But while this colorful and inquisitive cinematic essay on the state of the art world is occasionally skeptical and consistently thoughtful, cynicism isn’t really on its agenda.
Rather than lament the pervasive influence of money on contemporary art, “The Price of Everything” examines the relationship between commerce and aesthetics from different angles.
There may be arguments over the quality of the bathwater, but everyone agrees that the baby needs protection.
Buying and selling occupy a large part of “The Price of Everything” — the phrase “the art of the deal” is uttered at one point without evident irony — but creation also receives a share of attention.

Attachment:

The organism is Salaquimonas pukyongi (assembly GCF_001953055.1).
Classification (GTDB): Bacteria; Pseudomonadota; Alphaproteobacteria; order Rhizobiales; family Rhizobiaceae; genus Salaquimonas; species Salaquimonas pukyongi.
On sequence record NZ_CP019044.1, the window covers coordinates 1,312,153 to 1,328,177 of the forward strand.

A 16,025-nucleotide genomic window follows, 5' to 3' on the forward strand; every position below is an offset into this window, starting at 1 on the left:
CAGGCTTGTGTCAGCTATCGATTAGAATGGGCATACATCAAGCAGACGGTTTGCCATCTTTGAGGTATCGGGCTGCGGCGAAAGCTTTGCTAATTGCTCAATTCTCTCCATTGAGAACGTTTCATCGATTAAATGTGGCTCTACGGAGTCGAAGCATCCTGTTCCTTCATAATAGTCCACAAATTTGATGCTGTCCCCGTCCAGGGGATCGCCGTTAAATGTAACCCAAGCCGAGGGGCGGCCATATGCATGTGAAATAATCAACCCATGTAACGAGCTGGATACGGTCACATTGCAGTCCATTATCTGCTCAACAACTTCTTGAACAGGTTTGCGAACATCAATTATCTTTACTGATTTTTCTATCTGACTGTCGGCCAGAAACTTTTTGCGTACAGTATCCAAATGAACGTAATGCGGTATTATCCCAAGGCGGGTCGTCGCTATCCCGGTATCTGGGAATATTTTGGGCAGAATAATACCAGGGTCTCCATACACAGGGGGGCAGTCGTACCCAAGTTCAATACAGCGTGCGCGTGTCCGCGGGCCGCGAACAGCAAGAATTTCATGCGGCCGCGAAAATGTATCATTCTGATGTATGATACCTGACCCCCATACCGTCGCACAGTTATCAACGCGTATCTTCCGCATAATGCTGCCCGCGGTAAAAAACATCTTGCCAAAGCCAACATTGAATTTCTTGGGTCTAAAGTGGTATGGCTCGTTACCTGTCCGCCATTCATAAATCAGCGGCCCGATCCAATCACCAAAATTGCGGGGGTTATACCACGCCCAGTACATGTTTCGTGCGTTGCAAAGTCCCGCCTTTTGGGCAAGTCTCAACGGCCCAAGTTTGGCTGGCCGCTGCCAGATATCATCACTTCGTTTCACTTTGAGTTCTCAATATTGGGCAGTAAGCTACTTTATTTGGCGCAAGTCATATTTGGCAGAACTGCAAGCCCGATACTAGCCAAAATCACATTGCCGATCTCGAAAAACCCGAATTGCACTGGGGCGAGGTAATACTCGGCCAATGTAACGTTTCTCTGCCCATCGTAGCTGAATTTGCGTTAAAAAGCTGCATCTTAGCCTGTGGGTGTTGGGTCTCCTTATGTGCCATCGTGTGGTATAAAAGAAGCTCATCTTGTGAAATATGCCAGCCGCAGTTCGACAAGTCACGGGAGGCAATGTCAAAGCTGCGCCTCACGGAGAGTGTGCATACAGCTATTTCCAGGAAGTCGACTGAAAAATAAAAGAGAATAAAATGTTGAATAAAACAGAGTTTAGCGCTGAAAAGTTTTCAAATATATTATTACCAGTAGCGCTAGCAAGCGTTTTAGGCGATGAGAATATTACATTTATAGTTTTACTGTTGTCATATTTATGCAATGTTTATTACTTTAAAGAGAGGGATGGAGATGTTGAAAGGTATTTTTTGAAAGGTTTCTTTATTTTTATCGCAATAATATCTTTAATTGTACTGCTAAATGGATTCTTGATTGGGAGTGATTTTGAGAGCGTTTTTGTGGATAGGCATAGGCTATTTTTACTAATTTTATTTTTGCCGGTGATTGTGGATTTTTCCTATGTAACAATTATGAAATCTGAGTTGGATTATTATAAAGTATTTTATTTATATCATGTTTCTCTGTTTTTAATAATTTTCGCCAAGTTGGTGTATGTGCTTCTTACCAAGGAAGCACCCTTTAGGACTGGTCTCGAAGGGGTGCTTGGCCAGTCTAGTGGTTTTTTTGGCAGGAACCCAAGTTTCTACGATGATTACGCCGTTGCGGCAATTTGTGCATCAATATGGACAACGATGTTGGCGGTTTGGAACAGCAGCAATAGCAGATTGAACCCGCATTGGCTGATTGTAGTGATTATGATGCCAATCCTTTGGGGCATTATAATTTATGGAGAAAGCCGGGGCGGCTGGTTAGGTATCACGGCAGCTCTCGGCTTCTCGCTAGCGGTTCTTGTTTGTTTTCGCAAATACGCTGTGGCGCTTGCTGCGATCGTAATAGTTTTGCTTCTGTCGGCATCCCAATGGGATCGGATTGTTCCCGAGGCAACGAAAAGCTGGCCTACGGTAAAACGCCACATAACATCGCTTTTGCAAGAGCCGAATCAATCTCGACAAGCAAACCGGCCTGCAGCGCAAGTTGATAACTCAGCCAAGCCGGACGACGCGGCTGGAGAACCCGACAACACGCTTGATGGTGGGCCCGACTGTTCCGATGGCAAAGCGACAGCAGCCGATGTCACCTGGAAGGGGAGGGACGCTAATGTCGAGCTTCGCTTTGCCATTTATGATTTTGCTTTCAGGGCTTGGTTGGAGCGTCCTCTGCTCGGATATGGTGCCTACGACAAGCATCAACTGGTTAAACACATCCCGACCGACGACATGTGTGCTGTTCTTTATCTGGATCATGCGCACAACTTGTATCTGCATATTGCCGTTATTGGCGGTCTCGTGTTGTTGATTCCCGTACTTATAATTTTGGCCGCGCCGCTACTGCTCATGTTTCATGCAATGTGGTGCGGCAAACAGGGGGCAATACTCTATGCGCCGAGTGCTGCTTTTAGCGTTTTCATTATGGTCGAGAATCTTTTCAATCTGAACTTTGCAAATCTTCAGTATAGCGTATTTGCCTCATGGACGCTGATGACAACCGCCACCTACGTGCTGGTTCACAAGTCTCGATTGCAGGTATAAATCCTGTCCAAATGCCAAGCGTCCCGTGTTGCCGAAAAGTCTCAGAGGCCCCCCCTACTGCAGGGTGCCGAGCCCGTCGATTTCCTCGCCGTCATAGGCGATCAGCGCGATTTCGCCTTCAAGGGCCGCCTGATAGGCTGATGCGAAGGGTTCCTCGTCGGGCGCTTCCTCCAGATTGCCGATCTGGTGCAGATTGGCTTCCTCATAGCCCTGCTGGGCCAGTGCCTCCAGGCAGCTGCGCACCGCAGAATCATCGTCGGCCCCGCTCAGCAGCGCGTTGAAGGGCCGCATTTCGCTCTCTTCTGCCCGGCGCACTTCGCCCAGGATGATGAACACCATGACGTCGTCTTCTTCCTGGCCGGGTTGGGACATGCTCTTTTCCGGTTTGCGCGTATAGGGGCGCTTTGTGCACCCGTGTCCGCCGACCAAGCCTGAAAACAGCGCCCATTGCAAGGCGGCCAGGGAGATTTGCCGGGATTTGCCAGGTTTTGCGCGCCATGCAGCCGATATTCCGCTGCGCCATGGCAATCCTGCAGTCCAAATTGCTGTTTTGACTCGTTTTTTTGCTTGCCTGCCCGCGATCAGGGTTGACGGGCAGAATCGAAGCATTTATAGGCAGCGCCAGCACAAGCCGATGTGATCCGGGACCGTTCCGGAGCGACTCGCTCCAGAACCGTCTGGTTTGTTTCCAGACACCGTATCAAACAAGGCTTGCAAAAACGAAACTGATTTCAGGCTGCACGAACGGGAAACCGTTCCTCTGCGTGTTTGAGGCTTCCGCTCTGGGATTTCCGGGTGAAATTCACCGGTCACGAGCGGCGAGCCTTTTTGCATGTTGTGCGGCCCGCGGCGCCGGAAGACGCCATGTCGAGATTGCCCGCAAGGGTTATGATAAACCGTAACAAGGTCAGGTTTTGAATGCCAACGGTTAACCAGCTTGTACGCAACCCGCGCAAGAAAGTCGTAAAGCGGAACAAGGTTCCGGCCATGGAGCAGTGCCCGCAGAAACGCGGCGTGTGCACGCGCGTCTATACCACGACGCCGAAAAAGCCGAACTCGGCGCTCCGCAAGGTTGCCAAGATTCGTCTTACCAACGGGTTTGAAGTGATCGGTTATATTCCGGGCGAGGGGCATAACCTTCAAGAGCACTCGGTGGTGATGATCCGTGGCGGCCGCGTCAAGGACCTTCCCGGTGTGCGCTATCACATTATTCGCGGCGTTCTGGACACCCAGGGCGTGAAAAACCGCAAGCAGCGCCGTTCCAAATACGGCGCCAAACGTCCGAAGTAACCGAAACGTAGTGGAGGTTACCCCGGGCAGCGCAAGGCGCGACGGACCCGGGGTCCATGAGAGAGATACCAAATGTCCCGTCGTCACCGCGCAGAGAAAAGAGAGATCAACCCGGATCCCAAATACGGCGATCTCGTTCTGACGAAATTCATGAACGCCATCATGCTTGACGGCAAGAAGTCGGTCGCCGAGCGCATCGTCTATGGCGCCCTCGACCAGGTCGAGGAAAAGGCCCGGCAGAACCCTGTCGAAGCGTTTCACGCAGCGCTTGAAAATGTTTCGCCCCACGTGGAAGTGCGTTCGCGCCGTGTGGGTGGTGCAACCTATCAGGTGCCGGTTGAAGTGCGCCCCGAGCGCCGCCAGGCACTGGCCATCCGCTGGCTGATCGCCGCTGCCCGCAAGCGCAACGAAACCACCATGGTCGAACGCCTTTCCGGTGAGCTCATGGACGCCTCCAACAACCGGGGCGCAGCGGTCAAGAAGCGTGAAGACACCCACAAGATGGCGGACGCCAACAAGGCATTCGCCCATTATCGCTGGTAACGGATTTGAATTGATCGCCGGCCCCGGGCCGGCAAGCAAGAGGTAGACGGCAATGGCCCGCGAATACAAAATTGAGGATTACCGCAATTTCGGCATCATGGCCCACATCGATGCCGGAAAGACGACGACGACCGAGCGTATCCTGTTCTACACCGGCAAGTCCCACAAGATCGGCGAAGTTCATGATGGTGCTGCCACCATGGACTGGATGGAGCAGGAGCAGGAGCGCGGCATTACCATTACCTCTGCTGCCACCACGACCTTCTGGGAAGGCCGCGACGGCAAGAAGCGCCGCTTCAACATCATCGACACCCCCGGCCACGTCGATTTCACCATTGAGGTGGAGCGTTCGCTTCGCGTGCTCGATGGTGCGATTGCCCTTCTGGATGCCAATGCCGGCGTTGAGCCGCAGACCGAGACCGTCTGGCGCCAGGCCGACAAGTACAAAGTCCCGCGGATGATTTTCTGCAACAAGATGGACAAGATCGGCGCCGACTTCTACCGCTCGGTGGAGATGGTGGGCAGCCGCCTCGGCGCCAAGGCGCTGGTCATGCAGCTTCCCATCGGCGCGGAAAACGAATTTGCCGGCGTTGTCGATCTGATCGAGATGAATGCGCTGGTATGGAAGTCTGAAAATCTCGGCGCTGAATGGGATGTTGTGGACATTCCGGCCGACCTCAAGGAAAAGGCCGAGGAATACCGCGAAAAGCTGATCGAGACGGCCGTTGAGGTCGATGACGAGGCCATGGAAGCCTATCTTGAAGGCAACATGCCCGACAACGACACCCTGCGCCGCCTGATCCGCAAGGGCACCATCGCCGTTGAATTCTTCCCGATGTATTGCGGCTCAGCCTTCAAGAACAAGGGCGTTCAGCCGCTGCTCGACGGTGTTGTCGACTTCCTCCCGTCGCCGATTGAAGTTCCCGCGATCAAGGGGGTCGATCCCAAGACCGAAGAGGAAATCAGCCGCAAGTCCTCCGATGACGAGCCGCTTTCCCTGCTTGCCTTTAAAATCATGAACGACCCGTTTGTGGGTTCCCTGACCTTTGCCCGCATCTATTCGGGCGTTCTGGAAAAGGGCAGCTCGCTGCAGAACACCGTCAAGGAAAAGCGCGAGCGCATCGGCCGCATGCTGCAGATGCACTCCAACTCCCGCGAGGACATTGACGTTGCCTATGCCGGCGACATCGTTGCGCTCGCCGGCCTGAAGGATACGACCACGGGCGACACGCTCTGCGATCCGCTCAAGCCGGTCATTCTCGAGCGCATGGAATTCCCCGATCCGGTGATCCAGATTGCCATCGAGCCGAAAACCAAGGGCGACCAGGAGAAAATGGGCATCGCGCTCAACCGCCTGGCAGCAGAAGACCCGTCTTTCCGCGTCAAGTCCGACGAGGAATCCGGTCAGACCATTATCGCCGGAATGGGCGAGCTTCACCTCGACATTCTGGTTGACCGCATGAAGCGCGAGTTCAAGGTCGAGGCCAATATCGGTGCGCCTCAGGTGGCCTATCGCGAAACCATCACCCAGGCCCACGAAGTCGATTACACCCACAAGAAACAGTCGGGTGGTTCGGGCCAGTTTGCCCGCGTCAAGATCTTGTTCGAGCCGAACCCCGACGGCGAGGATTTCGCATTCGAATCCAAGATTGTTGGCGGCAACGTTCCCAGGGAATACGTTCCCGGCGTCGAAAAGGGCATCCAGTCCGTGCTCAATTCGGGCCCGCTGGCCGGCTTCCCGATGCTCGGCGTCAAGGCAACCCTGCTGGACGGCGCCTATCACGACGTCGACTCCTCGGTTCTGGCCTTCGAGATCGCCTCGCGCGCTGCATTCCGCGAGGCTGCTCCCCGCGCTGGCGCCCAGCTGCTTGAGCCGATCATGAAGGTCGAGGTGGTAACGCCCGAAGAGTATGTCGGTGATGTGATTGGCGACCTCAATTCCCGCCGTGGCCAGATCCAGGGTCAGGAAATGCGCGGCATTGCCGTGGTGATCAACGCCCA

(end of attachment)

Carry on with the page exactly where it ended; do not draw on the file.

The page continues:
23.) Sybil might have had a predisposition for psychopathology because her mother had a mental illness.
24.) Sybil’s suicide attempt was handled very well by Dr. Richard stop her from jumping by talking to “Marsha” and connected with her other personality.
Koons is by some calculations — not all of them strictly monetary — the most successful artist of our time, a consummate self-marketer who brazenly celebrates the commodification of art.
It would be easy enough for Kahn to treat him as a villain, but instead he suggest a witty comparison between Koons and an artist whose last name happens to rhyme with his.
It also includes a painting by Njideka Akunyili Crosby, a Los Angeles-based, Nigerian-born artist whose reputation is growing.
Her presence, like Poons’s, presents an implicit argument against the cynical view that money and celebrity have corrupted hard work and aesthetic value.